The two things are interconnected. Climate change is one of the causes of violent battles for water and fertile ground and of the refugee movements we are facing here. However, the main problem is that under Donald Trump’s leadership, the Americans have lost sight of the idea of the West.
What idea do you mean?
The West has become weaker as a political idea. This idea is founded on democracy, freedom, human rights and, in particular, the absolute will to live in peace. With Trump in office, the international legal order is being called into question. More and more dictatorships will move into the vacuum he is creating. This means that we need the US, as otherwise the western democracies will become weaker. But it must be a US that truly shares western values.
Is there a real danger that people are simply getting used to Trumpism?
Yes. Some people are starting to say that we shouldn’t always criticise Trump, but instead go along with him. And if you look at Germany, you already see this attitude in the heart of the Government. The fact that the Christian Democratic Union of Germany (CDU) and Christian Social Union (CSU) have more or less voluntarily bowed to pressure from Trump and promised to double Germany’s arms budget after the general election sends a clear message to him that they will give in to his pressure.
What does the Chancellor have to do with this?
Angela Merkel allowed this promise to be included in the CDU’s manifesto although NATO’s decision on this issue was far more cautious. She wants to spend over 70 billion euros per year on arms in the future. France, which is a nuclear power, only spends 40 billion euros per year. And because the money simply isn’t there, CDU financial expert Spahn has come up with a suggestion to cut social spending. That is exactly what Donald Trump is doing in the US. I see this as submission to the US President, the like of which I would not have thought possible only a short while ago. The CDU and CSU fail to see that this election will also decide on the militarisation and Trumpification of German and European policies as regards arms.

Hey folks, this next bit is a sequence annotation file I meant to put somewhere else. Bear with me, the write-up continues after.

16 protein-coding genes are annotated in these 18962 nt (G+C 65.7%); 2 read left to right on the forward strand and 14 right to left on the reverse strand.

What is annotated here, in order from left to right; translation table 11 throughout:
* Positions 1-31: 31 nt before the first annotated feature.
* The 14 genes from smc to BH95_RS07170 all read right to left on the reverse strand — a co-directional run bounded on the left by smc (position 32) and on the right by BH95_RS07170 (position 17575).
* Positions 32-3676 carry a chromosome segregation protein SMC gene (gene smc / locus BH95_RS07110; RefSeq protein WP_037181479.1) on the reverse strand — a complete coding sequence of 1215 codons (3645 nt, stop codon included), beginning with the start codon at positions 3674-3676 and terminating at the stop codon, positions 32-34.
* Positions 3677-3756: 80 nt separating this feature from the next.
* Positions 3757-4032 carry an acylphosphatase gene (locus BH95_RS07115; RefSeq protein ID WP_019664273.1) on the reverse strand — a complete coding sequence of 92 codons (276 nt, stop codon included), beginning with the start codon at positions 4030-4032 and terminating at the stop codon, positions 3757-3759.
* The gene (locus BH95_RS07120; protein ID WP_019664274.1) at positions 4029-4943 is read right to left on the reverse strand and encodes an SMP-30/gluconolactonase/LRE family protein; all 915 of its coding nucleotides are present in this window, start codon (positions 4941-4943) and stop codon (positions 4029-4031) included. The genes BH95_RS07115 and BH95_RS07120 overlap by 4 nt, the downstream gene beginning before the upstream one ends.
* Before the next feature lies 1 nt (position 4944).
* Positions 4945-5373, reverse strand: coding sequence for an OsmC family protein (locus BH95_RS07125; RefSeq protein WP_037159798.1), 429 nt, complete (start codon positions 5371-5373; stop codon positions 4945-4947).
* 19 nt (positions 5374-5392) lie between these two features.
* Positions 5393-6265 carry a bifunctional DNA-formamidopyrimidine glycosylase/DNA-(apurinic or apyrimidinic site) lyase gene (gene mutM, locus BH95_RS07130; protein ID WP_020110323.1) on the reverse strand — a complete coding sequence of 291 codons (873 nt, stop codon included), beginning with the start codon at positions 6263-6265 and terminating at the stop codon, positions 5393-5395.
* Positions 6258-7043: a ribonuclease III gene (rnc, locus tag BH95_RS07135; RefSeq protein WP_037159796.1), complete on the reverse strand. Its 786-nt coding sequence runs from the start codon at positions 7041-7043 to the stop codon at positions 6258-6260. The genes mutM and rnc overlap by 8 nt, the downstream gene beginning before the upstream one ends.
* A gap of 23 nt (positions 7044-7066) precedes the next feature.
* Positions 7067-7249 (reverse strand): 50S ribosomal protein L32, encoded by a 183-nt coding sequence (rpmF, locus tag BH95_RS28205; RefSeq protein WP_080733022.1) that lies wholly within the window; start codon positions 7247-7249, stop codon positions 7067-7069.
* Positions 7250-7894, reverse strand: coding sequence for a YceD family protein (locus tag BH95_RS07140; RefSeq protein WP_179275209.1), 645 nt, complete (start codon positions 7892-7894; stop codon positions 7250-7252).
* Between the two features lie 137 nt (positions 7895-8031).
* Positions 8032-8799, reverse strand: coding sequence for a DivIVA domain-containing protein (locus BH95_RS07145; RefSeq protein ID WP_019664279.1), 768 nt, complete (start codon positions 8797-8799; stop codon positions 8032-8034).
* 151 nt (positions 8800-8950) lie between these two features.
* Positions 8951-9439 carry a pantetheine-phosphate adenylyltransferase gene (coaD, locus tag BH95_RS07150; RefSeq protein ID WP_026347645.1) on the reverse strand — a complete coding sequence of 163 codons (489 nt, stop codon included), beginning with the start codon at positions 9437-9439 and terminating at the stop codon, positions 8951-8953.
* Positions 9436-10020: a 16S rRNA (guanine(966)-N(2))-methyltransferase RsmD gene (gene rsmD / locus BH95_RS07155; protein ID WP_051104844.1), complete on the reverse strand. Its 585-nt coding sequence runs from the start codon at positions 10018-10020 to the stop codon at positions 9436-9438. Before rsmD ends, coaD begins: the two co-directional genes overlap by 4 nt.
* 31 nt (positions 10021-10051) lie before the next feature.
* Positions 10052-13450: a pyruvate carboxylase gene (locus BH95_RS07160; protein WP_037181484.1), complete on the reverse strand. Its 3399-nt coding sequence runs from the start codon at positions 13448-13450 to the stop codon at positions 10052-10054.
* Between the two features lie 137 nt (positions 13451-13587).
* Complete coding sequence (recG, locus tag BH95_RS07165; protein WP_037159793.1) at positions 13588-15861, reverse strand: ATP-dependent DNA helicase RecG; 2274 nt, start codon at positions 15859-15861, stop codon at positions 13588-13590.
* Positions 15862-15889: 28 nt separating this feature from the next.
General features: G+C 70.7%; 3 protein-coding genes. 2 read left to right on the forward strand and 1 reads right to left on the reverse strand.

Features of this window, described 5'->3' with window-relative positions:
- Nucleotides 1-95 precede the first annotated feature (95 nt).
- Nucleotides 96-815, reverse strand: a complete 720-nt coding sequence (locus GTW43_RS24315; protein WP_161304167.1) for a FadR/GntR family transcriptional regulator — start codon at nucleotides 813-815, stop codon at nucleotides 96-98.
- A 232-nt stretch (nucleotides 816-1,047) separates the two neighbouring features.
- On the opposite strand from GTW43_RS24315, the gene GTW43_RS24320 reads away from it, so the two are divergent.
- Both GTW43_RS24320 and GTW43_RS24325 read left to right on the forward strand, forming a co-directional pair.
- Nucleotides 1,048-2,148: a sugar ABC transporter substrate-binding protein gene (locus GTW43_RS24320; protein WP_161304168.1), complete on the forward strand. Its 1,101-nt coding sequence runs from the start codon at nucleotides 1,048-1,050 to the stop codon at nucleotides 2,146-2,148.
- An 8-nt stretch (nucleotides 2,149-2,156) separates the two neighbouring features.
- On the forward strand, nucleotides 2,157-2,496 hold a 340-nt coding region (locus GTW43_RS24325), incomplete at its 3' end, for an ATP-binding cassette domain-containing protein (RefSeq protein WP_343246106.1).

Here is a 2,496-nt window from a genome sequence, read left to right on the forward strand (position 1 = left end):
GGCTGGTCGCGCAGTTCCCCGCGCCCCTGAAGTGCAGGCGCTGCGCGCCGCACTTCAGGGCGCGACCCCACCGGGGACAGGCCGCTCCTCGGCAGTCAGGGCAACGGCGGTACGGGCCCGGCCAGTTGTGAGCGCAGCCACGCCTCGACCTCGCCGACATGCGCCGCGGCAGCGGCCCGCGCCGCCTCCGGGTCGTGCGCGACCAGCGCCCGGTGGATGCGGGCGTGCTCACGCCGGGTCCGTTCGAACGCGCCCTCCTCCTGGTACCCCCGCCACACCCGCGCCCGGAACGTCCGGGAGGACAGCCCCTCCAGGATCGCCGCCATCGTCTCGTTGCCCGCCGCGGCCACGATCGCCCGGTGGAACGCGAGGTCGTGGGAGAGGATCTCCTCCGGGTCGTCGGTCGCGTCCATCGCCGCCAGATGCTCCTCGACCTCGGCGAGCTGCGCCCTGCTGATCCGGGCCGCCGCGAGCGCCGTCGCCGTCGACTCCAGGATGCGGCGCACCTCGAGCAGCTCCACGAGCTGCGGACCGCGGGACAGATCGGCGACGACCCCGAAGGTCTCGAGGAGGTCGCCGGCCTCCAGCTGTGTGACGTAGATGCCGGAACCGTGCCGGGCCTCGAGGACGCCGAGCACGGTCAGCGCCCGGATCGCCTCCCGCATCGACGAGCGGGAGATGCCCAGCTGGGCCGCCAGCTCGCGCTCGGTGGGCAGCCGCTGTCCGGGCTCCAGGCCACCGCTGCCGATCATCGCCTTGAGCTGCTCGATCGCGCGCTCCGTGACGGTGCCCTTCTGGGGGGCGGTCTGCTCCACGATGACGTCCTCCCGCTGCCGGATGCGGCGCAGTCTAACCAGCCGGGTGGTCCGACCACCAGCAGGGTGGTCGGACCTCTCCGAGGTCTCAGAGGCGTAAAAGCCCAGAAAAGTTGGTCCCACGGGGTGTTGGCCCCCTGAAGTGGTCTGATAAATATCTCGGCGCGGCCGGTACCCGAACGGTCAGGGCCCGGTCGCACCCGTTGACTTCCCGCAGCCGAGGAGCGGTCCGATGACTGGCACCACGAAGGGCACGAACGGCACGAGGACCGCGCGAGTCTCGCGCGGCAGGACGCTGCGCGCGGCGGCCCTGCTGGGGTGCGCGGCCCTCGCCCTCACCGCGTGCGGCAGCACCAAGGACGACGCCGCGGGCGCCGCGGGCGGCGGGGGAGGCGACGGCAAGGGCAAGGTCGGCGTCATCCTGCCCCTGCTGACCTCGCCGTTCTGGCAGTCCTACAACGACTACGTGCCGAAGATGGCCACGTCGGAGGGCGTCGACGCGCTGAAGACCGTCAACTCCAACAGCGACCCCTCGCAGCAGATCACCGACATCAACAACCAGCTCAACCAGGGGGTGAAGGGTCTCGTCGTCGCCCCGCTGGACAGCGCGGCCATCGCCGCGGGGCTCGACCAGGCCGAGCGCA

Should the election also become a referendum on German armament?
The general election is also a decision on whether or not Germany will submit to Trump’s policies. Ultimately, it is also a vote on whether Germany will remain a force for peace or go along with Trump’s crazy arms race. I think it’s insane to implement Trump’s goal of investing two percent of our wealth in arms every year. That would mean doubling our current expenditure. Apart from the fact that NATO did not agree this goal in such a dictatorial way as Trump and unfortunately now also Angela Merkel claim, there is no need whatsoever to implement such a goal. It would be better to double efficiency in arms projects, as that would actually enable us to save money. Europe spends about half of what the US spends on defence, but only achieves 15 percent of the Americans’ efficiency.
So your idea is to create peace without the military?
Any Bundeswehr soldier who is deployed to a crisis region in the world will tell you that we cannot create peace by military means alone. We only create peace and stability through sustainable development aid. People in Mali, Somalia, Libya and elsewhere will only stop fleeing to Europe or spreading death and terror at home when they have hope for a better future. Instead of doubling its defence budget, Europe should double its efforts in the fields of education, training, infrastructure and better governance in Africa.
Should all of the money go to development aid?
No, not all of it, but more. After all, we face an African century. Its population will double to three billion. No matter how high the walls at Europe’s borders are, it won’t be possible to stop people coming here if they don’t have better prospects in Africa.
Interview conducted by Dieter Wonka/RedaktionsNetzwerk Deutschland